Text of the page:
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Online Update


Don't forget about follow-up

When asked to select one of five things that would most improve their next appointment, aside from more face time with their physician, patients said they wanted more attention and follow-up after the visit. The nationwide survey of 1,000 adults found that nearly one in three (31 percent) prefers follow-up interaction to knowing more about what to expect in terms of the doctor's expertise, procedures to be performed, and costs (26 percent) or to being able to arrange an appointment without having to call during office hours (24 percent). Remarkably, patients cared far less about having fewer papers to fill out in the waiting room (13 percent) and conveniences like heated exam tables (6 percent). Market researcher Synovate conducted the survey for DoctorsDirect.com, which allows patients to research physicians in their area and, in some cases, book appointments online.

What a difference a year makes

When evaluating mutual funds, it's wise to ignore one-year returns and focus on longer periods. But until recently the five-year records of many funds—especially growth and technology funds—have stunk up the joint, to put it mildly. Now, with the recent bear market well behind us (the bottom was in late 2002), many funds that were once looking like dogs show five-year records that have vastly improved, according to an analysis conducted by The Wall Street Journal using data from Morningstar. For instance, the five-year average annualized return of Fidelity Aggressive Growth was -13.2 percent through 2005. However, through 2006, the five-year number crept into the black, at 0.4 percent. Likewise, Putnam New Opportunities, a large-growth fund, saw its five-year average annualized return improve from -4.9 percent to 3.9 percent.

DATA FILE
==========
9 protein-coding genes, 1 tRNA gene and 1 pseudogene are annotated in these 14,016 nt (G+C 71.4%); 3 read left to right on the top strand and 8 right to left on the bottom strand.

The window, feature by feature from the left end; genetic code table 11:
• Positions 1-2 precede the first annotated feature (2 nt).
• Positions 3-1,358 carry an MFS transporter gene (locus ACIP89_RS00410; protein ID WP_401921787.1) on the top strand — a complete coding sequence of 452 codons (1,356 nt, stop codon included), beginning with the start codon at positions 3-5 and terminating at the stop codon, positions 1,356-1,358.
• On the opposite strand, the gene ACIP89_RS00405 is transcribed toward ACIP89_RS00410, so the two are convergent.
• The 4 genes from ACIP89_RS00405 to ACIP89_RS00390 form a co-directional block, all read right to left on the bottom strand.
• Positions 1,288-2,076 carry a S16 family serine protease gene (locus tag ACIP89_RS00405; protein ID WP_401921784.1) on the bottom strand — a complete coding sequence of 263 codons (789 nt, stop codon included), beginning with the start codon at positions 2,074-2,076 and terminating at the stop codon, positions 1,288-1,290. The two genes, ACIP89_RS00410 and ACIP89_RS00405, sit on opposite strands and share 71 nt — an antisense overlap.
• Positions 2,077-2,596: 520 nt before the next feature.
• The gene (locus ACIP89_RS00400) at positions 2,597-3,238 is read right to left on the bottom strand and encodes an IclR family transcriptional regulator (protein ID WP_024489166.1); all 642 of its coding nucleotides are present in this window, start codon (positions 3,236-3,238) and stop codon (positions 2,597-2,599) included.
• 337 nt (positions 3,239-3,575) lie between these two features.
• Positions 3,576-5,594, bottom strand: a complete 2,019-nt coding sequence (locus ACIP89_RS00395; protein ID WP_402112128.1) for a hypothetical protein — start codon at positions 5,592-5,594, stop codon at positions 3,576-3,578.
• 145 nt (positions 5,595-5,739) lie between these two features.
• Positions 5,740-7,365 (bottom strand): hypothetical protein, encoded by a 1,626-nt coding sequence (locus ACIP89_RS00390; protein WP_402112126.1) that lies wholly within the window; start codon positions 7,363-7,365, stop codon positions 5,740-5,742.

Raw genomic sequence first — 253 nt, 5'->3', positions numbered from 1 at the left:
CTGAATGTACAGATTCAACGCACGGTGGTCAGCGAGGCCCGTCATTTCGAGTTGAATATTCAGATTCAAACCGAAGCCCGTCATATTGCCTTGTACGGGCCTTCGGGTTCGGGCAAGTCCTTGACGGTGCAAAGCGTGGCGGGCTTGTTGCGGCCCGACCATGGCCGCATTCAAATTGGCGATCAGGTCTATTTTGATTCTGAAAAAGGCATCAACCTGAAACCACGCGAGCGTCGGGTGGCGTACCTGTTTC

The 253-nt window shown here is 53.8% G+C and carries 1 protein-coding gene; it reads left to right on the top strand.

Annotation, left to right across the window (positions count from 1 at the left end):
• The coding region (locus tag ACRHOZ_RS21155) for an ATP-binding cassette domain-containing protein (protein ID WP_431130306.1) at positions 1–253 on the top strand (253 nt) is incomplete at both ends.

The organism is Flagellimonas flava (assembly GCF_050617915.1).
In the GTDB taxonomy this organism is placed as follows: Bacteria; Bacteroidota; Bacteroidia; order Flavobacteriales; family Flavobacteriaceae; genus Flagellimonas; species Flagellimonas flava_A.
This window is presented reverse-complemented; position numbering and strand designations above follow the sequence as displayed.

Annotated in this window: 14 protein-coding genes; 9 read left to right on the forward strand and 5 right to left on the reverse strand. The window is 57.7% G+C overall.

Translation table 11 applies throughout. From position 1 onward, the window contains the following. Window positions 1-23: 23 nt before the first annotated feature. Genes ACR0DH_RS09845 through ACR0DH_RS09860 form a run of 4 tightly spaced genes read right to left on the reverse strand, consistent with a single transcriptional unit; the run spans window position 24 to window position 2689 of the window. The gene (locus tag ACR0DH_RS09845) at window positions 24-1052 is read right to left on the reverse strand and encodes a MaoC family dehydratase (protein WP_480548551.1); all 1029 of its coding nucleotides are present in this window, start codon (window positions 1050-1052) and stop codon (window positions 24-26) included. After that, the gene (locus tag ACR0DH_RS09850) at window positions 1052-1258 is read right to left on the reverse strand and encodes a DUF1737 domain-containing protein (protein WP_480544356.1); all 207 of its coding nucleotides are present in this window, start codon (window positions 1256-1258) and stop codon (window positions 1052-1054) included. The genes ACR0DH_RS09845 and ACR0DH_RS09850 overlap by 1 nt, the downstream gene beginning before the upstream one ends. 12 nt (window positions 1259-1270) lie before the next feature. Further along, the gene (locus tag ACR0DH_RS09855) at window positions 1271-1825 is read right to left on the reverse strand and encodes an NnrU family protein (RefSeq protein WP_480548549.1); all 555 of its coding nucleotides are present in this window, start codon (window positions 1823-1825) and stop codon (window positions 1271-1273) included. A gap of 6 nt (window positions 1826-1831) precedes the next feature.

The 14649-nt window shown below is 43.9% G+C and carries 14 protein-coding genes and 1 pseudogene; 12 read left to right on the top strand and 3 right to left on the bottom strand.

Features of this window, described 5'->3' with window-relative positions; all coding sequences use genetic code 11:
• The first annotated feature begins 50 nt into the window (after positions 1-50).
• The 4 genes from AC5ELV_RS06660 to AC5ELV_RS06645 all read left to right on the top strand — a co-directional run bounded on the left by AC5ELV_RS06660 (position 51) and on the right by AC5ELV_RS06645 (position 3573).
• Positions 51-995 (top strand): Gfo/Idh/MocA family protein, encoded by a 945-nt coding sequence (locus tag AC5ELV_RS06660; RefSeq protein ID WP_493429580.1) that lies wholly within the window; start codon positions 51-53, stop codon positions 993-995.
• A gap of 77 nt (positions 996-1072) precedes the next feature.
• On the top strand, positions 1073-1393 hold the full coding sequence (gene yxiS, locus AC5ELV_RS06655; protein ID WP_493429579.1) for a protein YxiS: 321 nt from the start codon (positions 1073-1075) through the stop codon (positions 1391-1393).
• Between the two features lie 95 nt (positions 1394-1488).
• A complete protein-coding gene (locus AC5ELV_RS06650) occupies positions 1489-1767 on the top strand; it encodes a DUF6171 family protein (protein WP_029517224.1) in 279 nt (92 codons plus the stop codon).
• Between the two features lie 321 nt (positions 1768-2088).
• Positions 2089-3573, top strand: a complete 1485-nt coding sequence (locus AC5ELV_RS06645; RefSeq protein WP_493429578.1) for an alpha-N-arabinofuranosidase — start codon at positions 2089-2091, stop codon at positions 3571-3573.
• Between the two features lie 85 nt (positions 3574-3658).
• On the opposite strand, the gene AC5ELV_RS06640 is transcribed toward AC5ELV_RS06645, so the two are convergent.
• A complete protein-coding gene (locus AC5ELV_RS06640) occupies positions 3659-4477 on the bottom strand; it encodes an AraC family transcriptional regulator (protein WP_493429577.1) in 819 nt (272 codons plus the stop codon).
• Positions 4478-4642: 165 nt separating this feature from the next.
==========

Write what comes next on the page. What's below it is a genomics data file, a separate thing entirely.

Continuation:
Pay for value instead of P4P?

Two executives of the Mayo Clinic are calling for a reimbursement system based on achieving good outcomes at lower costs as an alternative to "piecemeal" pay-for-performance plans that encourage adherence to evidence-based standards. The "Pay for Value" model would increase insurance payments to healthcare providers whose patient mortality and satisfaction—as measured by whether the patient would recommend the provider to a friend—are better than average, and whose costs over time are below average. Physicians and hospitals with worse outcomes, less-satisfied patients, and higher costs would have their reimbursements slightly reduced. "Pay for Value looks at both sides of the equation, quality and cost, and defines quality in a way that's meaningful to patients," says Robert K. Smoldt, the Mayo Clinic's chief administrative officer, who co-authored his commentary with President and CEO Denis A. Cortese, MD, in the February issue of Mayo Clinic Proceedings. For the full text, go to www.mayoclinicproceedings.com.

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